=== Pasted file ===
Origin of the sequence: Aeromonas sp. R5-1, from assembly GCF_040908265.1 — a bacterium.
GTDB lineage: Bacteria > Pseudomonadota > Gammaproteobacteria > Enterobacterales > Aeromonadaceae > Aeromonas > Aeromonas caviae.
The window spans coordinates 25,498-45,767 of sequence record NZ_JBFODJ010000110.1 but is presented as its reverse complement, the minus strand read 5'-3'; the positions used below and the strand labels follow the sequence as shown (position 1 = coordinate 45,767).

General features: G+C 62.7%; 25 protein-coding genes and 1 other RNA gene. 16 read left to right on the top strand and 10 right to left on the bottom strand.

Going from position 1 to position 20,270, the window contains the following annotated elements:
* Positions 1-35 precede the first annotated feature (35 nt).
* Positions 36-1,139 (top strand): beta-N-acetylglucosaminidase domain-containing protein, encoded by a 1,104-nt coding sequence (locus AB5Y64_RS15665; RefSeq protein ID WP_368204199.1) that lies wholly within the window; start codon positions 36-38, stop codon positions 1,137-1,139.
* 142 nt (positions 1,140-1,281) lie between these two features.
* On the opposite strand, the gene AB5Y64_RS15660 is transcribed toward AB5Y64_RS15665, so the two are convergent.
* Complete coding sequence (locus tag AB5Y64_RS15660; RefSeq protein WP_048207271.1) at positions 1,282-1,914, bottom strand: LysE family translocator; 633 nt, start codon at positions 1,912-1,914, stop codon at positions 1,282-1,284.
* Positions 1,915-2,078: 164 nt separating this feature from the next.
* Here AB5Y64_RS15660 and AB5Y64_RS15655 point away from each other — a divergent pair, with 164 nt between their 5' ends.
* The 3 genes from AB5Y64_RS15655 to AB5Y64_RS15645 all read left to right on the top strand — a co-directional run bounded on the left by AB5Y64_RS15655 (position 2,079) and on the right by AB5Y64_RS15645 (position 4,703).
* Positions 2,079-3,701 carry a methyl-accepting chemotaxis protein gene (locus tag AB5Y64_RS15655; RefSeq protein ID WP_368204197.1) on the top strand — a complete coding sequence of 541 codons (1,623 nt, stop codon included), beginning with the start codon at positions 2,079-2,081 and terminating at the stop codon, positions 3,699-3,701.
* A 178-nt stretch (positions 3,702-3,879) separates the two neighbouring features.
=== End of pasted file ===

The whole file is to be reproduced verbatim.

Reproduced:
Origin of the sequence: Aeromonas sp. R5-1, from assembly GCF_040908265.1 — a bacterium.
GTDB lineage: Bacteria > Pseudomonadota > Gammaproteobacteria > Enterobacterales > Aeromonadaceae > Aeromonas > Aeromonas caviae.
The window spans coordinates 25,498-45,767 of sequence record NZ_JBFODJ010000110.1 but is presented as its reverse complement, the minus strand read 5'-3'; the positions used below and the strand labels follow the sequence as shown (position 1 = coordinate 45,767).

General features: G+C 62.7%; 25 protein-coding genes and 1 other RNA gene. 16 read left to right on the top strand and 10 right to left on the bottom strand.

Going from position 1 to position 20,270, the window contains the following annotated elements:
* Positions 1-35 precede the first annotated feature (35 nt).
* Positions 36-1,139 (top strand): beta-N-acetylglucosaminidase domain-containing protein, encoded by a 1,104-nt coding sequence (locus AB5Y64_RS15665; RefSeq protein ID WP_368204199.1) that lies wholly within the window; start codon positions 36-38, stop codon positions 1,137-1,139.
* 142 nt (positions 1,140-1,281) lie between these two features.
* On the opposite strand, the gene AB5Y64_RS15660 is transcribed toward AB5Y64_RS15665, so the two are convergent.
* Complete coding sequence (locus tag AB5Y64_RS15660; RefSeq protein WP_048207271.1) at positions 1,282-1,914, bottom strand: LysE family translocator; 633 nt, start codon at positions 1,912-1,914, stop codon at positions 1,282-1,284.
* Positions 1,915-2,078: 164 nt separating this feature from the next.
* Here AB5Y64_RS15660 and AB5Y64_RS15655 point away from each other — a divergent pair, with 164 nt between their 5' ends.
* The 3 genes from AB5Y64_RS15655 to AB5Y64_RS15645 all read left to right on the top strand — a co-directional run bounded on the left by AB5Y64_RS15655 (position 2,079) and on the right by AB5Y64_RS15645 (position 4,703).
* Positions 2,079-3,701 carry a methyl-accepting chemotaxis protein gene (locus tag AB5Y64_RS15655; RefSeq protein ID WP_368204197.1) on the top strand — a complete coding sequence of 541 codons (1,623 nt, stop codon included), beginning with the start codon at positions 2,079-2,081 and terminating at the stop codon, positions 3,699-3,701.
* A 178-nt stretch (positions 3,702-3,879) separates the two neighbouring features.